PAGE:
Brazil lets us take heart

In late August, the largest trade fair for concrete and concrete technology in Latin America opened for the fifth time in Brazil. Already on the first day of the event, the organizers reported record attendance, with the final count even showing a growth of 13 % (nearly 25,000 visitors in 2011).

We as exhibitors also experienced record figures at the fair: e.g., the thermometer went down to only 11 °C. We, like many other industrial colleagues from our industry in Europe and North America, had travelled to Brazil with lighter clothes than we ended up needing. A very uncomfortable mistake. On the day before the fair opened, we set up our stands under oppressive, smouldering temperatures around 32 °C, and then we had to cope with a steep temperature drop on the first day of the fair.

But the steady stream of visitors made up for the cold. They came in torrents and crowded our stand to ask questions and conduct interesting talks – and the flow did not diminish even an hour after the fair closing time. So, the three cold days went by for us quite quickly.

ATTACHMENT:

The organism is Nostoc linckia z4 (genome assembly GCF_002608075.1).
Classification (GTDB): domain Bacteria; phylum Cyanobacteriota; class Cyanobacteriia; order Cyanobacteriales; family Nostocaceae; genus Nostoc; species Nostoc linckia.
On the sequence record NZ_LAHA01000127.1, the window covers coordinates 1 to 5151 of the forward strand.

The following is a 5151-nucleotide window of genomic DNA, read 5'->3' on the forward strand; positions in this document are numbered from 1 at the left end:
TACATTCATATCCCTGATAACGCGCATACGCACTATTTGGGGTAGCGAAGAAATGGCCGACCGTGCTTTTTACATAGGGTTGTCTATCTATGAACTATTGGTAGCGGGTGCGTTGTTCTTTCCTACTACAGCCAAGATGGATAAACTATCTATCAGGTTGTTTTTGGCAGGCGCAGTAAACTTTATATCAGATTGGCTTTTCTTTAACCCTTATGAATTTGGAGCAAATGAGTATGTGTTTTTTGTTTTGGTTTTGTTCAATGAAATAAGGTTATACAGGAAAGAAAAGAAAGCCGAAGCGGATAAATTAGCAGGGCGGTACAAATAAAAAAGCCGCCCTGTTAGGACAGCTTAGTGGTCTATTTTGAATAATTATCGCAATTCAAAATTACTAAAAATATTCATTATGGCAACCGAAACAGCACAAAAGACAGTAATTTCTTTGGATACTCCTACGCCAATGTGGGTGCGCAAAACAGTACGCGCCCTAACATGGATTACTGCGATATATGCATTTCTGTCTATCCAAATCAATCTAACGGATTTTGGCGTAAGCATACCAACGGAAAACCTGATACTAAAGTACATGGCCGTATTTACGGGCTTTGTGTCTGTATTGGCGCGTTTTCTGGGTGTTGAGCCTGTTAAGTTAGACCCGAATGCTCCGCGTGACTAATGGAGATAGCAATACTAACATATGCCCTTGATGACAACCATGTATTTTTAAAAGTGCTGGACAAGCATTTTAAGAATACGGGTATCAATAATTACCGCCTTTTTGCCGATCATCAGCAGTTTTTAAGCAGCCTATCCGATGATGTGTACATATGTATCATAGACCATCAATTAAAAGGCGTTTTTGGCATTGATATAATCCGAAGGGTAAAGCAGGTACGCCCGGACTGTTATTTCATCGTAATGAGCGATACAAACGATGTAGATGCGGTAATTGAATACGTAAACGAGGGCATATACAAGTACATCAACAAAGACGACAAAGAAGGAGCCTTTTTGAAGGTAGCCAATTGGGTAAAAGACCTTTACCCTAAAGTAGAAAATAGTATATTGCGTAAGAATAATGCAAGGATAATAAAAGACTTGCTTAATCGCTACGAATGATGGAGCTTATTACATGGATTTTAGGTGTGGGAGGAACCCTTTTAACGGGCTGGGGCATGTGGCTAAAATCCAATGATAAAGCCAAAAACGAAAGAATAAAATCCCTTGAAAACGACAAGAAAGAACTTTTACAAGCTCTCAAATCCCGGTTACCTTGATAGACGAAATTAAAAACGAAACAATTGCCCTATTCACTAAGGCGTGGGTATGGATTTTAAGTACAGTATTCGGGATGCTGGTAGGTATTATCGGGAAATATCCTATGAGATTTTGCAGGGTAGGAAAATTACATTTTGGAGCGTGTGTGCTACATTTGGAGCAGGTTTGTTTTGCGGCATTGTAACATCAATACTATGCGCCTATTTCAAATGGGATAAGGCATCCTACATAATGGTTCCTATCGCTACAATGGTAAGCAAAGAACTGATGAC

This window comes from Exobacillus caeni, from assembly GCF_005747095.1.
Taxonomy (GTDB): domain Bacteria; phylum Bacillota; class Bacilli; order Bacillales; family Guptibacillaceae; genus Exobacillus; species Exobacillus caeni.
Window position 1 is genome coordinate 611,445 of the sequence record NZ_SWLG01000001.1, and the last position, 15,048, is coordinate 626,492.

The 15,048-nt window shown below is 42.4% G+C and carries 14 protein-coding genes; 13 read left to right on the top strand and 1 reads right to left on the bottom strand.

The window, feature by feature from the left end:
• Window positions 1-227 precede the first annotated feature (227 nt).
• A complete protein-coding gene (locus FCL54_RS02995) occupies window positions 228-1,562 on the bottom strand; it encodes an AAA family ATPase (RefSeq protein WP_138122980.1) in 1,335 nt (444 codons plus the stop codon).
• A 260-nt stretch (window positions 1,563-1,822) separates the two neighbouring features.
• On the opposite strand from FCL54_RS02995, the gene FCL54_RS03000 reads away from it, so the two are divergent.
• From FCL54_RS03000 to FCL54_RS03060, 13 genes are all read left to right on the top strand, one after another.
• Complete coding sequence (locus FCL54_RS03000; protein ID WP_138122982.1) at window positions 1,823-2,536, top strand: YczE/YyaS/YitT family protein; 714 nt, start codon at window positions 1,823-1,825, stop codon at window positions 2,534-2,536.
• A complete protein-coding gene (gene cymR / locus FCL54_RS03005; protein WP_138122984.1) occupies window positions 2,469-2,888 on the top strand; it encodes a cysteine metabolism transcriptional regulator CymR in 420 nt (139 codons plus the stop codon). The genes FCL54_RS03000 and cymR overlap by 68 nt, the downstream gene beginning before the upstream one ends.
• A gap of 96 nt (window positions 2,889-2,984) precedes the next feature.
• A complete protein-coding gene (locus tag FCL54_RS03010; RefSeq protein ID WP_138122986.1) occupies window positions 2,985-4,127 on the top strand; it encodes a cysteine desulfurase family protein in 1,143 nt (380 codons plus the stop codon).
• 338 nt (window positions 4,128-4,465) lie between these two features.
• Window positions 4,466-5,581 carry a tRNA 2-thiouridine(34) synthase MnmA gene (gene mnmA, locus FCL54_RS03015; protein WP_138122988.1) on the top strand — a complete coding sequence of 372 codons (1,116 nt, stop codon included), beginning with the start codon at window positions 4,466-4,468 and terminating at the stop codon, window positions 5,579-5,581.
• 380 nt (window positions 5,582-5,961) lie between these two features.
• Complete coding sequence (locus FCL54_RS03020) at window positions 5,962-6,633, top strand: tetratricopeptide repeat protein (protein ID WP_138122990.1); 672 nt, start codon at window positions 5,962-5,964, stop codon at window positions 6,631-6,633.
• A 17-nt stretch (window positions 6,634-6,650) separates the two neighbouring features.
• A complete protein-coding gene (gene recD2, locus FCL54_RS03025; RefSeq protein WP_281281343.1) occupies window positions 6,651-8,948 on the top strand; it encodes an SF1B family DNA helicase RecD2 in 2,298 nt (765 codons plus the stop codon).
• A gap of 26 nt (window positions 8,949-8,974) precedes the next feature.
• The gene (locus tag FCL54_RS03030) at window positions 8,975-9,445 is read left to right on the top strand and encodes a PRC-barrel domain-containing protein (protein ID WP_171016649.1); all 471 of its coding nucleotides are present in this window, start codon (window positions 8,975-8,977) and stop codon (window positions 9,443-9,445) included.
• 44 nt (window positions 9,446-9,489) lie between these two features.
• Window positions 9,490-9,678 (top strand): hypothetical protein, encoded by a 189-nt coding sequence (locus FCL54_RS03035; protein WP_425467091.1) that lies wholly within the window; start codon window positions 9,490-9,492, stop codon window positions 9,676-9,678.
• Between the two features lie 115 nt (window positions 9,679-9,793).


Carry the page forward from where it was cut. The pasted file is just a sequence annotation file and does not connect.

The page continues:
I was also pleased to find out what you can read between the lines at such a fair. Whenever you deal with people from faraway economic regions and/or cultural areas, you stand to gain special knowledge – that’s how I’ve always seen it, ever since I set forth alone as a backpacker on the other side of the globe in my early twenties. And that doesn’t change, even as you get older. Among the many insights that I bring home from this journey are: how progressive Brazil is in a number of domestic political and economic matters – “clever” you might say colloquially. Or, to take another example, in the course of a conversation I learned that Brazil currently prefers a rather simplistic way to dispose of old tires. Here is a definite need for action. In particular, such topics as urban planning, infrastructure, and waste disposal keenly interest visitors to Brazil. And to us from the construction industry there are many possibilities of transferring existing know-how and to position new ideas/concepts in new markets.

Let us all gain a little motivation from the inscription on the Brazilian flag: “Order and progress”. Or google the symbolism of this flag, if you don’t know. That is a very entertaining story …



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